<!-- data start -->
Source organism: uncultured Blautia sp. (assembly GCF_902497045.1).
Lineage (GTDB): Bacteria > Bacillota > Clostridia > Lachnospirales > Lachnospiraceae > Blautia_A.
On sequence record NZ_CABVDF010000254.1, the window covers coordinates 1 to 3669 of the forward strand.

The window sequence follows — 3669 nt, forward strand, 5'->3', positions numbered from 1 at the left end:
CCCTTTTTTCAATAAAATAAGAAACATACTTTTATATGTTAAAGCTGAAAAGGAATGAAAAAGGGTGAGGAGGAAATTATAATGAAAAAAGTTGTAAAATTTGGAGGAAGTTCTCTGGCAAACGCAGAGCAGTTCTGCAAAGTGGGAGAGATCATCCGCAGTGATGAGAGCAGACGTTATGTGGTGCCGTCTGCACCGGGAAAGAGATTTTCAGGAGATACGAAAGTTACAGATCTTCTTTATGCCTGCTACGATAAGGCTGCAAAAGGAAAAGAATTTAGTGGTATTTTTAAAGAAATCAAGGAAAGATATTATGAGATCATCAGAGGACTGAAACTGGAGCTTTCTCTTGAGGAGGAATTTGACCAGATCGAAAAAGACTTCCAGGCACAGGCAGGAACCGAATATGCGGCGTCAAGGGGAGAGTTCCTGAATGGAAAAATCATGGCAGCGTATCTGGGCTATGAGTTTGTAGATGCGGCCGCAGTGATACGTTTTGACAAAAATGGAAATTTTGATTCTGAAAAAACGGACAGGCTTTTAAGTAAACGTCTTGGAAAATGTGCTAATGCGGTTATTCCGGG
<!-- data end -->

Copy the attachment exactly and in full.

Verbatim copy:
Source organism: uncultured Blautia sp. (assembly GCF_902497045.1).
Lineage (GTDB): Bacteria > Bacillota > Clostridia > Lachnospirales > Lachnospiraceae > Blautia_A.
On sequence record NZ_CABVDF010000254.1, the window covers coordinates 1 to 3669 of the forward strand.

The window sequence follows — 3669 nt, forward strand, 5'->3', positions numbered from 1 at the left end:
CCCTTTTTTCAATAAAATAAGAAACATACTTTTATATGTTAAAGCTGAAAAGGAATGAAAAAGGGTGAGGAGGAAATTATAATGAAAAAAGTTGTAAAATTTGGAGGAAGTTCTCTGGCAAACGCAGAGCAGTTCTGCAAAGTGGGAGAGATCATCCGCAGTGATGAGAGCAGACGTTATGTGGTGCCGTCTGCACCGGGAAAGAGATTTTCAGGAGATACGAAAGTTACAGATCTTCTTTATGCCTGCTACGATAAGGCTGCAAAAGGAAAAGAATTTAGTGGTATTTTTAAAGAAATCAAGGAAAGATATTATGAGATCATCAGAGGACTGAAACTGGAGCTTTCTCTTGAGGAGGAATTTGACCAGATCGAAAAAGACTTCCAGGCACAGGCAGGAACCGAATATGCGGCGTCAAGGGGAGAGTTCCTGAATGGAAAAATCATGGCAGCGTATCTGGGCTATGAGTTTGTAGATGCGGCCGCAGTGATACGTTTTGACAAAAATGGAAATTTTGATTCTGAAAAAACGGACAGGCTTTTAAGTAAACGTCTTGGAAAATGTGCTAATGCGGTTATTCCGGG